Tuesday’s significant economic calendar events, begin with Australia’s central bank (RBA) publishing the minutes of the meeting earlier this month, at which it decided to keep the key interest rate unchanged at 1.50%. Australian house price data will also be revealed. As Europe opens, key financial detail concerning the Eurozone’s current account for July is delivered, the forecast is for a similar figure to June. At a surplus of circa +€21.2b, compare and contrast that to the -$116b deficit the USA recorded in Q1 2017, forecast to reduce only marginally, when published at 12:30pm GMT. ZEW economic sentiment surveys, for both Germany and the Eurozone are published, the expectation is for a similar reading to August. As USA markets open, housing starts are forecast to show 2.2% growth YoY, a marked improvement on the -4.8% fall registered in July. The U.S. import price index is forecast to increase to 0.4% for August, from 0.1% in July, export price index is predicted to fall to 0.2% for the month. Late evening New Zealand’s current account balance is revealed, as is Japan’s merchandise trade balance.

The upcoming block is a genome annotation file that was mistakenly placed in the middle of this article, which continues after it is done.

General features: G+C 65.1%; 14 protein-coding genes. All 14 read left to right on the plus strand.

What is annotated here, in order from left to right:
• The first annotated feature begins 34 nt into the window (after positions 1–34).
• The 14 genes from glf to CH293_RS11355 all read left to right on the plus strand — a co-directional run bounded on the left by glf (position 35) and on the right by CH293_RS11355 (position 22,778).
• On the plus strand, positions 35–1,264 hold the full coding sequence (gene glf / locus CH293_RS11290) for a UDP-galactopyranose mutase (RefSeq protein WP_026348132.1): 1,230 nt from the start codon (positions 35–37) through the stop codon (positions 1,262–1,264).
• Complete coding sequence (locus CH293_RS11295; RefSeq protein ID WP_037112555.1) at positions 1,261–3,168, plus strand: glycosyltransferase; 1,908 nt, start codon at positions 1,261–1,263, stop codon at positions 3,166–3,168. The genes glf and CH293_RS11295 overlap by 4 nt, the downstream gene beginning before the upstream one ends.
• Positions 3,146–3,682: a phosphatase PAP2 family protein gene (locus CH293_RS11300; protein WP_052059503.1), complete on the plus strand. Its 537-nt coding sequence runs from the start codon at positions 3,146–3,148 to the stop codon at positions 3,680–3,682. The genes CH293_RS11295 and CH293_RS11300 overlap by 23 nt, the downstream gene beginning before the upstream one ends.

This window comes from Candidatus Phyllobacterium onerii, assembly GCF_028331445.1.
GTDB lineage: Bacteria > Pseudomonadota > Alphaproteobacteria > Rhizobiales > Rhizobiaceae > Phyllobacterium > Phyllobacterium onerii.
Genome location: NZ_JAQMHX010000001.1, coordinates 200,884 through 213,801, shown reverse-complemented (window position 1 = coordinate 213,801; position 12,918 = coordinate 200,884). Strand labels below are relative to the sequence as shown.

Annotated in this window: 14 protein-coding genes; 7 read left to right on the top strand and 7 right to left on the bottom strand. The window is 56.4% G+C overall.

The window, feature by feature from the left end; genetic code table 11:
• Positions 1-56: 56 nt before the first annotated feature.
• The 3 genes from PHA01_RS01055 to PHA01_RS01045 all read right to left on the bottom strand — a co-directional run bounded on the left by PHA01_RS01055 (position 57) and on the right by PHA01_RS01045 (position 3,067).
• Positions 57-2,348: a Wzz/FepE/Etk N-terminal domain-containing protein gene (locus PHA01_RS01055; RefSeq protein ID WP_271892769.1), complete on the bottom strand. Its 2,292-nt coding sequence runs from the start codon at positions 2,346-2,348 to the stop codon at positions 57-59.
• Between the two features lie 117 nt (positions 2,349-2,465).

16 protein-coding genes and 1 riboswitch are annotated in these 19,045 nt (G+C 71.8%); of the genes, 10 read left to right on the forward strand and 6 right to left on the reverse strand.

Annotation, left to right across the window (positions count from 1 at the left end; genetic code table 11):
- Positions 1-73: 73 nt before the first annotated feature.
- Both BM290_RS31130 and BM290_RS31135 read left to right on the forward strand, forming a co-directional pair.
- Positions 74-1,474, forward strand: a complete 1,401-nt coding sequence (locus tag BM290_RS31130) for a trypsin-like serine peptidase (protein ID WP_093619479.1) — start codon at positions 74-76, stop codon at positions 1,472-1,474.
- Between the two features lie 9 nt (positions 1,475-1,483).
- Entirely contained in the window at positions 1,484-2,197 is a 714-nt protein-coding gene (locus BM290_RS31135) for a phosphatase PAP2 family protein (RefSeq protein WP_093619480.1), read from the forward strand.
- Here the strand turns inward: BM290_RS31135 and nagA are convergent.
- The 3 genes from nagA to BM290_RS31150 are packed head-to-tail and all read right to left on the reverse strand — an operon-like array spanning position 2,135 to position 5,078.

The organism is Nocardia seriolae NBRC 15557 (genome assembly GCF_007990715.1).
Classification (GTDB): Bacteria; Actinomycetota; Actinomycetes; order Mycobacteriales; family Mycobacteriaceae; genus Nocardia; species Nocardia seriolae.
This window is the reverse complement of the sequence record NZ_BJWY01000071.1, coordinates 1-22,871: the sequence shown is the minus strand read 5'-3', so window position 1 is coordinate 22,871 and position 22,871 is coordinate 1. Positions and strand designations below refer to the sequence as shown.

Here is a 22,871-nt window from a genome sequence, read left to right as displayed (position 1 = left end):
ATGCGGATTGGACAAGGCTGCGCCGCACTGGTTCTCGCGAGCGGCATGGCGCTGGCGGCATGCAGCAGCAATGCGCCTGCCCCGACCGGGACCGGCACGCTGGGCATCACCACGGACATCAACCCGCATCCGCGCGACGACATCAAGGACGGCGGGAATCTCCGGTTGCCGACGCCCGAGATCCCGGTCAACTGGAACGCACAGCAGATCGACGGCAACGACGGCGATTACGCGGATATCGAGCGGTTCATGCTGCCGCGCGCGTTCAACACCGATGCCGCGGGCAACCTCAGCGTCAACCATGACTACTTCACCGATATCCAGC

Wednesday begins with governor Lowe of Australia’s RBA giving a speech in Perth, followed by Australia’s Westpac leading index and skilled vacancies data being published. As Europe’s markets prepare to open, Germany’s latest producer prices (MoM and YoY) are published. Focus then shifts to the UK’s economy, with the latest retail data published, sales are forecast to fall to 0.1% in August, reducing to 1.4% YoY growth, for an economy so reliant on the service sector this fall (if it proves to be correct), will represent a blow to the UK’s overall performance. As attention shifts to the USA, mortgage applications and home sales data is published, together with the customary Wednesday energy inventories. The key economic event of the week; the FOMC (Fed) interest rate decision, is revealed at 18:00 GMT. Currently at 1.25%, the economists polled by Reuters and Bloomberg, appear split on a prediction for a rise, the overall consensus is for no change. Late evening New Zealand’s latest Q2 YoY figure is published, the current figure of 2.5% growth, is expected to be maintained.
Thursday’s key economic data begins with Japan’s monetary policy statement, which will be closely analysed due to Japan’s recent improved GDP performance, suggesting that the infamous